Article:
NM is NOT clear on things at all. First of all, NM considers a “lease” to be a rental of 6 months or less, so “lease” is not considered such there, at least in the traditional sense.
While the sales tax rate is 5.125%, NM imposes both a gross receipts tax and an excise tax on vehicles, but you don’t pay both. Generally, it is the excise tax that is paid. Through June 30, 2019, the rate was 3%. Beginning last week on July 1, the rate increased to 4%. The rate is imposed on the “purchase price of the vehicle.” This is where NM gets messy, because there is nothing distinguishing a traditional lease from an outright purchase. The only term that defines anything is that it is imposed on the purchase price of a vehicle, which means that, for a lease, you’re paying on the cost of the depreciation, i.e. a car that has a selling price of $30,000 and a $14,000 residual would be taxed on $16,000. Also, rebates and incentives are included in the amount on which you pay tax, so this is calculated based on the selling price before rebates and/or incentives.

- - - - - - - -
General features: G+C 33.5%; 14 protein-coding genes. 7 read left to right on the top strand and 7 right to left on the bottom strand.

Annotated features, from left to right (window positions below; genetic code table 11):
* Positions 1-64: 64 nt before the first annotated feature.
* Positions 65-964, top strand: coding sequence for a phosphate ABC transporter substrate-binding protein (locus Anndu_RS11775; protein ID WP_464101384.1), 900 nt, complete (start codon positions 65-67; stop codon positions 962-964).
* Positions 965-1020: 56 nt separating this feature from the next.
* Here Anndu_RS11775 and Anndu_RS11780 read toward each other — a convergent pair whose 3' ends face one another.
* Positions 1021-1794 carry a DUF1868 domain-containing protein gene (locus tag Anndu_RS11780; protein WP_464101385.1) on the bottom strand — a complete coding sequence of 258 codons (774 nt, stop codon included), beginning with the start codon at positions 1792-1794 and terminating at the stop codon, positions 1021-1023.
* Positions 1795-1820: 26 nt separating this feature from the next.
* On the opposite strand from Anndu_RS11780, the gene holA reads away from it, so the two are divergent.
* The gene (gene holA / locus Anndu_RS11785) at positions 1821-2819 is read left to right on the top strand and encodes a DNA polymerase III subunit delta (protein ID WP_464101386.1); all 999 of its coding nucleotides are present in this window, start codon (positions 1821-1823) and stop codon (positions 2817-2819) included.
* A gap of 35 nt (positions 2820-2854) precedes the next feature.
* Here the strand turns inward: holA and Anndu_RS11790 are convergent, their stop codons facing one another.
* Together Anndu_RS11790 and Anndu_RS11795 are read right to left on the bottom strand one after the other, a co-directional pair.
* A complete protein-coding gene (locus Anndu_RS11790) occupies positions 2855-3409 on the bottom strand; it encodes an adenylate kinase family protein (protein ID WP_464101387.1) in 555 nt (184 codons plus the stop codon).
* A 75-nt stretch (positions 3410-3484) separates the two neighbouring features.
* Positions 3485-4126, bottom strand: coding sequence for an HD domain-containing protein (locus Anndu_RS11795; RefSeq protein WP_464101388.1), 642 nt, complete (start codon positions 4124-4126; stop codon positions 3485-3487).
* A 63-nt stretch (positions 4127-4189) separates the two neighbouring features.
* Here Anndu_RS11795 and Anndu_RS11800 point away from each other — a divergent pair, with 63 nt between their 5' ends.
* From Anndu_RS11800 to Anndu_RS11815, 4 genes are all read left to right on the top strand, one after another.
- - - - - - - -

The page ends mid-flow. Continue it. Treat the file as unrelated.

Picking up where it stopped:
NM does say that every time a vehicle is titled, it considers it as a sale occurring, and the tax is due. The state does not provide any other guidance or anything that is clear whatsoever. It definitely is not imposed on the monthly price, and the preferential rate below that of the sales tax rate compensates for the fact that you might be paying on “more” of the lease than you would if you paid on the monthly.